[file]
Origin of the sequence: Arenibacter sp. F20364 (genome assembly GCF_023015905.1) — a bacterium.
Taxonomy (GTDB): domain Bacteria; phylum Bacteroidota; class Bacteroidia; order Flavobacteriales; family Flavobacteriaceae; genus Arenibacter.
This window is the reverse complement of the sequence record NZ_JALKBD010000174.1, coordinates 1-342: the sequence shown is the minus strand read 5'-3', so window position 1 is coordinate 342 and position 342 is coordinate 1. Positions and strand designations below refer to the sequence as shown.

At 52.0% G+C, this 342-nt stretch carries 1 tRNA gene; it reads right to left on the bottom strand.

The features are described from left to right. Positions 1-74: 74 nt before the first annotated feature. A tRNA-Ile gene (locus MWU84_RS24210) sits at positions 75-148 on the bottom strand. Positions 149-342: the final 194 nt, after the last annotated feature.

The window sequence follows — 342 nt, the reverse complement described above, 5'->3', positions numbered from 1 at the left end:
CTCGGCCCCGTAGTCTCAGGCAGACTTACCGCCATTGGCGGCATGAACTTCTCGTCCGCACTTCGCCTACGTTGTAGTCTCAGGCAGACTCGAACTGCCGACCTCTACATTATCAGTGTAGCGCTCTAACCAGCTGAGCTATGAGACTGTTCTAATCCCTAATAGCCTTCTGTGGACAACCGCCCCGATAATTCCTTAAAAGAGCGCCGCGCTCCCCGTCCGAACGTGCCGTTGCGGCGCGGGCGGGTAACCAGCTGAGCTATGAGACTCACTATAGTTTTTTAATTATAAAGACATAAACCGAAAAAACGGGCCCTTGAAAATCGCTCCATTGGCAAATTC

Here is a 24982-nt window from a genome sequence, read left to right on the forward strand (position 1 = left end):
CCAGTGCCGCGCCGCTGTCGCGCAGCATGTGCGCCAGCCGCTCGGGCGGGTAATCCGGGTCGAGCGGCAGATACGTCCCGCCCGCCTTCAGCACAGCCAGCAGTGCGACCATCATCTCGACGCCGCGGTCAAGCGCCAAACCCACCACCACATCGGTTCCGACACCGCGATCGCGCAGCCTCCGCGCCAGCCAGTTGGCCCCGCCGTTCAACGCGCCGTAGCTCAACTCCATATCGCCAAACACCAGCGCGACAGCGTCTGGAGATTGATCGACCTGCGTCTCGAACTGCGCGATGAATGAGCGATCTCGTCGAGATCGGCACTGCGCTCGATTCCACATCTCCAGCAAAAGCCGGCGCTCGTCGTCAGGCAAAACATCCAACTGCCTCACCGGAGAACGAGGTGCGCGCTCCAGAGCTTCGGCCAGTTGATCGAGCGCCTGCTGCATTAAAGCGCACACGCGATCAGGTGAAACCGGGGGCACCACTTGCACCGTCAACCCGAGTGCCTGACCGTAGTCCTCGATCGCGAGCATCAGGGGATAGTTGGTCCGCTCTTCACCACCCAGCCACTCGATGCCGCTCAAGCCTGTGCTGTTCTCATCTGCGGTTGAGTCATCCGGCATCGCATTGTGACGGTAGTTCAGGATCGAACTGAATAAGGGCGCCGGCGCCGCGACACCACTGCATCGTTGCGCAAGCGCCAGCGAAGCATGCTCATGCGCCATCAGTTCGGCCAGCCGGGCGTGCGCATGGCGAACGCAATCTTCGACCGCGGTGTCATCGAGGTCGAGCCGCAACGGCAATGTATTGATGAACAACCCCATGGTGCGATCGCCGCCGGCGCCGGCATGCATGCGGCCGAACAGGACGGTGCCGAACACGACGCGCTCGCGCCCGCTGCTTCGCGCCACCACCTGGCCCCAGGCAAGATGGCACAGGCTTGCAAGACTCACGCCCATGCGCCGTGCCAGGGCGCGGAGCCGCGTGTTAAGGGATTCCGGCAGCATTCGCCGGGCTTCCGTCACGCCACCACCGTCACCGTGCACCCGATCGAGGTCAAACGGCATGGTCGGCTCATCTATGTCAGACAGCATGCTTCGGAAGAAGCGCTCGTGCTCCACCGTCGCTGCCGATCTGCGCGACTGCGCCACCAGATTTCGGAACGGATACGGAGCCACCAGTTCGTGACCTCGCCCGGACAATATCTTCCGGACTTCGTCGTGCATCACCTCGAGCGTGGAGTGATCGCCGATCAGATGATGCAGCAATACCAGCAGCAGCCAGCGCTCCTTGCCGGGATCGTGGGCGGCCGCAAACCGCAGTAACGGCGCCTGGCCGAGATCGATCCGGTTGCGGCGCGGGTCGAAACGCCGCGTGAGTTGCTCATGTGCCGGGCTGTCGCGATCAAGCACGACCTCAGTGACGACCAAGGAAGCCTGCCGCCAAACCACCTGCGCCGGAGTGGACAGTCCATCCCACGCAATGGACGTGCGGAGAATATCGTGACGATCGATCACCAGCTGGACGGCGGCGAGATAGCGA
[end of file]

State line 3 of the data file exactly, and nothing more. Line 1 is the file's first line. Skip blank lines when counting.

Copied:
This window is the reverse complement of the sequence record NZ_JALKBD010000174.1, coordinates 1-342: the sequence shown is the minus strand read 5'-3', so window position 1 is coordinate 342 and position 342 is coordinate 1. Positions and strand designations below refer to the sequence as shown.